Again, too late the hero

By Atty. Antonio P. Pekas

“So while everybody was in the finish line regarding deals with the pharmaceutical companies, we were back to square one—in Congress to have it pass a law to protect jab suppliers so they would sell to us.”

There is a covid related law requiring the participation of the DOH in the importation of covid vaccines. Presumably, DOH will have to approve the importation. Such approval, like any bureaucratic act in this country, can take forever. Even if it is a matter of life and death.
Realizing the stupidity of that recent law, PDu30 issued an order allowing importation at will by private entities of covid jabs. The stupidity of requiring the approval of the DOH was certainly very clear from the very beginning. For in his country any measure requiring a govern act means red tape galore. And yet Congress passed that law the way it is.
The President’s reversal of that requirement is definitely illegal, in theory. But any act can only be deemed illegal if somebody complains. And the President can always justify it by saying it was an emergency measure. Moreover, who will complain regarding that? He would be ridiculed for defending stupidity. He will be up against the people’s desperate need to have a defense against covid. At other times, in other climes, such people were lynched.
Had that order of the President come earlier, there would be enough vaccines already for the millions of employees of big companies here. That would have contributed significantly towards out quest to attain herd immunity.
But better late than never. In no time a lot of vaccines will be landing on our airports, readily whisked to private corporate clinics, and immediately administered to their employees. You can bet your last centavo that the efficiency of the process will be a thousand times better than how the government is doing it.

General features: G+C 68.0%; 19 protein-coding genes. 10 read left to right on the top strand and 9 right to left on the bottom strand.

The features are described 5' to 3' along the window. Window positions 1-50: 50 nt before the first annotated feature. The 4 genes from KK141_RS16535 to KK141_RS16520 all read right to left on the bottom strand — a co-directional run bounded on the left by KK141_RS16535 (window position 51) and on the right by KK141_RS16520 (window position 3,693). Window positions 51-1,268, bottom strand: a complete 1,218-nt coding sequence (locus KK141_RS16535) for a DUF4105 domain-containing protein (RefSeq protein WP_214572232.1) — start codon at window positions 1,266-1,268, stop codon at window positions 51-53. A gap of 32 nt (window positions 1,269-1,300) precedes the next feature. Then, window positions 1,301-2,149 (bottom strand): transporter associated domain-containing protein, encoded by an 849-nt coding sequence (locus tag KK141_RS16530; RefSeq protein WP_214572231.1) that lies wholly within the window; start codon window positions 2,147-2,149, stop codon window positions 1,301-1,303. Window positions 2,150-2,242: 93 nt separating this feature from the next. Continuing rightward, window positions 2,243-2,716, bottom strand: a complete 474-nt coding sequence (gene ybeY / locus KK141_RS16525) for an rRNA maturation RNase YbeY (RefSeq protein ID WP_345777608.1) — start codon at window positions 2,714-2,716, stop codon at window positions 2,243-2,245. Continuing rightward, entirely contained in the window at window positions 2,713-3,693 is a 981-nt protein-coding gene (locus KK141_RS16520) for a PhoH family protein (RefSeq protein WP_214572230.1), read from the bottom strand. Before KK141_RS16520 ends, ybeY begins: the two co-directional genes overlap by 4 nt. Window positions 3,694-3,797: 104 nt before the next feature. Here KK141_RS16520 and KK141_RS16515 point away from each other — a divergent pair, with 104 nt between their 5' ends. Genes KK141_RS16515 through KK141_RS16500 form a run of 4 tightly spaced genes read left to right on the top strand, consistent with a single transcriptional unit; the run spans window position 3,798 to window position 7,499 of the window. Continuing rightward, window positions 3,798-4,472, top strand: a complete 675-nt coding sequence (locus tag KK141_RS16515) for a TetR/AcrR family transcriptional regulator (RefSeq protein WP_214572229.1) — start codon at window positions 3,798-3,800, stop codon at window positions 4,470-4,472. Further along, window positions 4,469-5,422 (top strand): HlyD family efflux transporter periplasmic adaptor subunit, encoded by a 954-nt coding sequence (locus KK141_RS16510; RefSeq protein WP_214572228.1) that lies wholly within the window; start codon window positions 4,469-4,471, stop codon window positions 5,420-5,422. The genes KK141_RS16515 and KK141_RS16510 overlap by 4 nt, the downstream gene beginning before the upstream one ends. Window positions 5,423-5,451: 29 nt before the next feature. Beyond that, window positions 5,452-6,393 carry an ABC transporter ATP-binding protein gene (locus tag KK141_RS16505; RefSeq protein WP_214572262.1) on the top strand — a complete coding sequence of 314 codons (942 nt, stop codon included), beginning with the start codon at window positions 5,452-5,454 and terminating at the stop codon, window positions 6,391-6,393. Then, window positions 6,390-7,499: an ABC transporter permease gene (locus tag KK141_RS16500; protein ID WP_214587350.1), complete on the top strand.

We have long ago accepted the fact that how government does things is crudely inefficient. But not all governments.
Right from the start of this pandemic, medical scientists knew that the hope to beat it lies in having effective vaccines. So the first to have such vaccines would have a big advantage. What was our plan? It was to just wait for other countries to come up with vaccines, and then, like beggars, we will be at their mercy. And that was precisely what happened.
What did other effective governments do? Either they made their vaccines by financially supporting their private pharmaceutical companies to come up with such, or they convinced such companies to roll out the required huge investments themselves to come up with the jabs.
An intrepid country, Israel, did it another way. They went to such private manufacturers and contracted them to produce the vaccines they will need. To make sure their orders will be the priority, they paid a premium price. It might have been double the usual price, or even more. So they are one of the first, if not the first, to do away with health protocols and restrictions by virtue of their having achieve mass inoculation.
What we did is quite opposite what Israel did. Our officials fumbled every step of the way in the importation of vaccines. We were some of the last to have agreements with pharmaceutical manufacturers for us to be supplied with jabs. And then, late in the game, we found out that we did not have all the legal requirements to cover or protect the companies from any suit due to side effects of the jabs.
So while everybody was in the finish line regarding deals with the pharmaceutical companies, we were back to square one—in Congress to have it pass a law to protect jab suppliers so they would sell to us.
As always, we were again too late the hero.**

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